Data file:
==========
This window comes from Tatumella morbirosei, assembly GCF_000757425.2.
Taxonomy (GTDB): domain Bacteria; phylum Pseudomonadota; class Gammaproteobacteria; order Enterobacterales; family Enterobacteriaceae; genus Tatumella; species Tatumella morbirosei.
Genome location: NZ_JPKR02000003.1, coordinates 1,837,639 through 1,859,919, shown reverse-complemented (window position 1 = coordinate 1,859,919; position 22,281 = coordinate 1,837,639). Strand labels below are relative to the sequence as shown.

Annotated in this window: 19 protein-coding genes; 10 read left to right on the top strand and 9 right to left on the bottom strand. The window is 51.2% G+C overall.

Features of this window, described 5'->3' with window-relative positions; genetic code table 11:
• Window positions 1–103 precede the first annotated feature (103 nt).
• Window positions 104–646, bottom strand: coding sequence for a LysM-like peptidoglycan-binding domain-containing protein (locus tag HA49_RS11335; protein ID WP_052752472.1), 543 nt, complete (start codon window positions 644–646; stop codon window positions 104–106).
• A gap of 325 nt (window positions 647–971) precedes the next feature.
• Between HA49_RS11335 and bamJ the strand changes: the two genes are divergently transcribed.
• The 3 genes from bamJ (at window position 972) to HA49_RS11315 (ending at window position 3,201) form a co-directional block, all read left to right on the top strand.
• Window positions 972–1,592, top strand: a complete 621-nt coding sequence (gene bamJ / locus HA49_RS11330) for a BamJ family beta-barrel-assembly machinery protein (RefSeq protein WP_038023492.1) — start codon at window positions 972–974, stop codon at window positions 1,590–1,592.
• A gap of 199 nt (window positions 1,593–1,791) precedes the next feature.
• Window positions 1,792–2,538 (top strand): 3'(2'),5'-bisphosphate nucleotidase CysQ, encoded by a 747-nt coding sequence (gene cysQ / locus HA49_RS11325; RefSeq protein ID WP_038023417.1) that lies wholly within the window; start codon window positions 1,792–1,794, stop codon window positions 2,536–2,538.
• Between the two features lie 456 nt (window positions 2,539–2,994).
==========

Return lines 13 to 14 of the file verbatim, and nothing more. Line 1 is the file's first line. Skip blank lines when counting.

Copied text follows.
• Window positions 1,792–2,538 (top strand): 3'(2'),5'-bisphosphate nucleotidase CysQ, encoded by a 747-nt coding sequence (gene cysQ / locus HA49_RS11325; RefSeq protein ID WP_038023417.1) that lies wholly within the window; start codon window positions 1,792–1,794, stop codon window positions 2,536–2,538.
• Between the two features lie 456 nt (window positions 2,539–2,994).